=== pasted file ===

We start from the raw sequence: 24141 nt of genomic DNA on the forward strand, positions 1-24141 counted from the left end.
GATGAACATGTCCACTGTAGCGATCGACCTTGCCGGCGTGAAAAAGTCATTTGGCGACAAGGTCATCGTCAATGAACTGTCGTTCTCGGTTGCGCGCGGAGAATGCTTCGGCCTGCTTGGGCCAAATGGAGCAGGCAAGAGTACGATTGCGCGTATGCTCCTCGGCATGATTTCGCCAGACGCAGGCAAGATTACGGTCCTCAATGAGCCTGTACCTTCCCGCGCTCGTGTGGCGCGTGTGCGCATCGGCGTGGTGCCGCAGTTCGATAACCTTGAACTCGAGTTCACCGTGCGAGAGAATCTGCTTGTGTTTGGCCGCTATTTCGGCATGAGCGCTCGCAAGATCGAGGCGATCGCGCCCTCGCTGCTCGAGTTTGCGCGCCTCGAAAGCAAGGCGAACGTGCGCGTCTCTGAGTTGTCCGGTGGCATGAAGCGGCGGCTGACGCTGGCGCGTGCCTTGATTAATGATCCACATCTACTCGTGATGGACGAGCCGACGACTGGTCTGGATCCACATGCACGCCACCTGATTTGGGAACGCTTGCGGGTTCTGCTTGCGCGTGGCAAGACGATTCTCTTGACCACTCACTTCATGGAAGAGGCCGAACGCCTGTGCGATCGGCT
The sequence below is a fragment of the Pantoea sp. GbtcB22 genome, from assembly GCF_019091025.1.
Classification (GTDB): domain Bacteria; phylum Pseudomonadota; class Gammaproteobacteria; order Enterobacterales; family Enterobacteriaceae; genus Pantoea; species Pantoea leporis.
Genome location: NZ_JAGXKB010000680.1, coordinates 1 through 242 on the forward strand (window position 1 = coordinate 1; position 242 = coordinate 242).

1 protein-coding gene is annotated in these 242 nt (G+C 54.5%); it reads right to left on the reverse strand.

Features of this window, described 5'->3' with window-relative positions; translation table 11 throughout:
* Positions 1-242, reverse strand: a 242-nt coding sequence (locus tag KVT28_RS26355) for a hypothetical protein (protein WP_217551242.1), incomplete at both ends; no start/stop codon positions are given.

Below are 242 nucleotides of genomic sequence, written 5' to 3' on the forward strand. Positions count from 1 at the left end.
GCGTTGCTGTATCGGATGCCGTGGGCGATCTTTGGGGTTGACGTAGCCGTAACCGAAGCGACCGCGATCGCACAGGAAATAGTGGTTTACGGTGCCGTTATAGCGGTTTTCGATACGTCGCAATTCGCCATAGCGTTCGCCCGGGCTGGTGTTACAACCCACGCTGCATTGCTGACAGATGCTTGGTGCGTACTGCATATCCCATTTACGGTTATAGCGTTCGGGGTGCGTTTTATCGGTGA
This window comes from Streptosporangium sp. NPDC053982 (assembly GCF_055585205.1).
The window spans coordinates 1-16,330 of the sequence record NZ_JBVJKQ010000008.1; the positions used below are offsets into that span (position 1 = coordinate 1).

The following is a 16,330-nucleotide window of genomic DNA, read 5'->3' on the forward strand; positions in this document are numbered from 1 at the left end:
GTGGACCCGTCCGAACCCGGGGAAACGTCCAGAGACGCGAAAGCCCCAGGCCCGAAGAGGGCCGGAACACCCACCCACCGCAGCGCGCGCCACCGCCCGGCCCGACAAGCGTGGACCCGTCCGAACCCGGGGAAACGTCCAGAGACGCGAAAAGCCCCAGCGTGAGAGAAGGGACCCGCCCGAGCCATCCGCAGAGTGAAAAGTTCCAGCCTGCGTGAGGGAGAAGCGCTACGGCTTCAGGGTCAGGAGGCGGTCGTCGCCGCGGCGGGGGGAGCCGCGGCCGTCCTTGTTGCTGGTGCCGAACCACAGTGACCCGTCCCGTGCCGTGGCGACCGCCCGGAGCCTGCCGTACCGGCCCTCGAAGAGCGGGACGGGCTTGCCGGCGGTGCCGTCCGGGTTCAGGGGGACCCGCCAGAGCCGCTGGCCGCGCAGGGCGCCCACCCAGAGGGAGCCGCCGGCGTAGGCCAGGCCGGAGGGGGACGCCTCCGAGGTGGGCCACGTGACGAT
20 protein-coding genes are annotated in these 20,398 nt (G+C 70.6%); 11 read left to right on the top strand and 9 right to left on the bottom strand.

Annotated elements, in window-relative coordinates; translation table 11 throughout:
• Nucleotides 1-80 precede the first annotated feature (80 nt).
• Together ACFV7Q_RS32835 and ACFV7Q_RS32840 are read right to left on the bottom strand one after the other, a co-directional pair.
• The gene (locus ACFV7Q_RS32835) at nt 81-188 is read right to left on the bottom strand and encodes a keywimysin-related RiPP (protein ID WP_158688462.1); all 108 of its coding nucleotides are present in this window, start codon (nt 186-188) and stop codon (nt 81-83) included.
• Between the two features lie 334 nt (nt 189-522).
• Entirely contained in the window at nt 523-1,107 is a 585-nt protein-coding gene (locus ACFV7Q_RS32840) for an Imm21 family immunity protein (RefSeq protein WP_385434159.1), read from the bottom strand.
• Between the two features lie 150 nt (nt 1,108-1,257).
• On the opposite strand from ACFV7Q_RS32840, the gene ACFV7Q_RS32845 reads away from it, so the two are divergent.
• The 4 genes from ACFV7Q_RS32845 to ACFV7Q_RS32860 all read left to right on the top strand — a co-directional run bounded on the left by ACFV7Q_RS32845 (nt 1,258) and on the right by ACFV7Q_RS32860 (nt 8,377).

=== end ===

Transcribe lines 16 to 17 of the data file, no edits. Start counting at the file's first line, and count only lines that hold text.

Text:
Annotated elements, in window-relative coordinates; translation table 11 throughout:
• Nucleotides 1-80 precede the first annotated feature (80 nt).